When I worked at MTV, Def Jam and Revolt, music was the primary bread and butter for the company. But when I started working for Facebook, I was at a place where technology and advertising were the bread and butter and music was more like a “nice to have.”

The first six months working at Facebook, everything was so new and I overworked myself and stressed myself out trying to study to make sure that I felt like I was on par and that I could compete. I really struggled with feeling like, “You’re going to be found out that you don’t really know how to do all of this.”

I was feeling incapable, but at the same time, I knew that I had worked so hard in my career and that I was capable. I like to refer to it as the devilish functions that we all have within ourselves, that tells us that we’re not good enough.

It got to the point where I hopped on a flight to go see my mentor, and cried in her house for three days. I got the tough love pep talk that I needed to continue. She put the fuel back in my tank and reminded me that I conquered other things in the past that were difficult and that I’m capable of doing this as well.

It sparked a lot ideas on how to get the support that I needed. I took action immediately after my conversation with her. I felt refreshed and determined and it allowed me to be more successful. In fact, I ended up getting a promotion months later. So for me, having a mentor is super important because you need those people that are going to give you a reality check and tough love when you need it.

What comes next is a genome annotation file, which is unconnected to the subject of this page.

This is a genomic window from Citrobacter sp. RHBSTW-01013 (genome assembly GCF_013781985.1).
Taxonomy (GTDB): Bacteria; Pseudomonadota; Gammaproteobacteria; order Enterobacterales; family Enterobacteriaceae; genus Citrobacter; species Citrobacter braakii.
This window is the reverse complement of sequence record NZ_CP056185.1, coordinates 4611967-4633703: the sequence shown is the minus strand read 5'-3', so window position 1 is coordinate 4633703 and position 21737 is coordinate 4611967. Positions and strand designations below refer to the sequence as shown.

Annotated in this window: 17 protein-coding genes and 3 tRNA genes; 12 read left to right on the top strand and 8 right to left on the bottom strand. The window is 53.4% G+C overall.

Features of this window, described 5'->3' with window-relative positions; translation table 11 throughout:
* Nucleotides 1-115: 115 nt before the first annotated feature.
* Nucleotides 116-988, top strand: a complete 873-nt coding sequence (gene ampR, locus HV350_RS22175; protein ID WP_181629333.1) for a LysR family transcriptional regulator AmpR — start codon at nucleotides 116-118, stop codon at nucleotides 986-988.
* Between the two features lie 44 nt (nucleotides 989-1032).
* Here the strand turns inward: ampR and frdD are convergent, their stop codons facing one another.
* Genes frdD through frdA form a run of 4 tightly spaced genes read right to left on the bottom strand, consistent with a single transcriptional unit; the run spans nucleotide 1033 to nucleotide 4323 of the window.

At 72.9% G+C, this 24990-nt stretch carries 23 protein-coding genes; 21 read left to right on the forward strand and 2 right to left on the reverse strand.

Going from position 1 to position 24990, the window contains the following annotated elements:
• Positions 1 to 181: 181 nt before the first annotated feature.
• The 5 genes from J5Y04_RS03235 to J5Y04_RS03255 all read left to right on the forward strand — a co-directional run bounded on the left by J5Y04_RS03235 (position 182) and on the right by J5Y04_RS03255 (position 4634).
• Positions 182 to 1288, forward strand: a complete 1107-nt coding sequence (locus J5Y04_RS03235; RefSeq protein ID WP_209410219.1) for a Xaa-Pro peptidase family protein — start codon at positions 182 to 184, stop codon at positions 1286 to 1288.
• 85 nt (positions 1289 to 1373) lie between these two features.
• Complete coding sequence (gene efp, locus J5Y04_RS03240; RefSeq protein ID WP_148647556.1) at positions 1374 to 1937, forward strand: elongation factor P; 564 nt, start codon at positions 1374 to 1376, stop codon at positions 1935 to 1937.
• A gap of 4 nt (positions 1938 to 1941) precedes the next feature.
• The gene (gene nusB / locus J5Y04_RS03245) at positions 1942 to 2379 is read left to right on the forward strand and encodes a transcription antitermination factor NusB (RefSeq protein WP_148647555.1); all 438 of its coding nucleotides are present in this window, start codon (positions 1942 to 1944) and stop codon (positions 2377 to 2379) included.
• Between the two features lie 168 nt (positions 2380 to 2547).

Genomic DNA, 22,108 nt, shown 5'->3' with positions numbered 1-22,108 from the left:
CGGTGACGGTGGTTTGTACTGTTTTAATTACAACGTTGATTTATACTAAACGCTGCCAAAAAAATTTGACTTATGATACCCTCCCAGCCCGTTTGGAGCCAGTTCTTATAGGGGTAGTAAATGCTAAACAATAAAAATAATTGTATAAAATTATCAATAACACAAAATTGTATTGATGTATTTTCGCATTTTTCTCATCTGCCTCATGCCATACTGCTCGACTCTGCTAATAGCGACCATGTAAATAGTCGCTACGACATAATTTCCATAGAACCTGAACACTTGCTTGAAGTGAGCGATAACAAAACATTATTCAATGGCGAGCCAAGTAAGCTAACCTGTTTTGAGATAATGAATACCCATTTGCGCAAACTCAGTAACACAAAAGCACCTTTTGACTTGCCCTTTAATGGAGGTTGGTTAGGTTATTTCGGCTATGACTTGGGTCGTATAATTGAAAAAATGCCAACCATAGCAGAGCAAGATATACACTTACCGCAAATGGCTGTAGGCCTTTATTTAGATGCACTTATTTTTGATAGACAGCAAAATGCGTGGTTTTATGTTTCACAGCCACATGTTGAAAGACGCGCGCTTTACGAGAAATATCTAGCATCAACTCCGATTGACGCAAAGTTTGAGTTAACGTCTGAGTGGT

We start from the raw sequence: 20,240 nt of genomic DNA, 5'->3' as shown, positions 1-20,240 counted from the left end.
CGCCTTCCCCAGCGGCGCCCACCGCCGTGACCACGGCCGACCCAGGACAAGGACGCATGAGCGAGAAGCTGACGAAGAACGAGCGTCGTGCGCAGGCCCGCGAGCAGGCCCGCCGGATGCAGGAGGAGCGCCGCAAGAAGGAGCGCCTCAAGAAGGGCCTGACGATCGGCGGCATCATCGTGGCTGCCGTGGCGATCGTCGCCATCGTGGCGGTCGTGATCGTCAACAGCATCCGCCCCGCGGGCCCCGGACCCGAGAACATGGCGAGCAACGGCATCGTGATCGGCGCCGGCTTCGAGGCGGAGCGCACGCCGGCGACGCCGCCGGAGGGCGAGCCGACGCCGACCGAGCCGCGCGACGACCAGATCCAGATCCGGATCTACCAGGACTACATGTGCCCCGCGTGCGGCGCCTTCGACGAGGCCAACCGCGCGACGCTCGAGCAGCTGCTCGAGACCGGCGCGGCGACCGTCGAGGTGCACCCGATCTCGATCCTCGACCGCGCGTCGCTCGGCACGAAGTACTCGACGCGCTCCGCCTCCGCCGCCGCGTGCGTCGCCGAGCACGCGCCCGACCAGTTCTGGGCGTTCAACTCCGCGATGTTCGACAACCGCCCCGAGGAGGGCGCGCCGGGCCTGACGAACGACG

Tia WhiteTia White

Tia White

Tia White, Executive Director of Technology at Large Financial Institution

Tia White: I was in a new role at a company, and I was the only woman and person of color on the team. I was leading an engineer function and there needed to be changes related to the design and support of a system. So, I came up with a proposal and plan and every corner I hit, I got pushback: “We’re too busy. We don’t have the money. I don’t think this is the right thing.”

I didn’t get buy-in with the engineering community at the company until I got a technical white male ally that could be my voice of reason in the room, because I wasn’t heard. Even though our technical aptitude was the same level, having his backing and support, opened the ears of the other men in the room to want to listen to me, support me and work with me.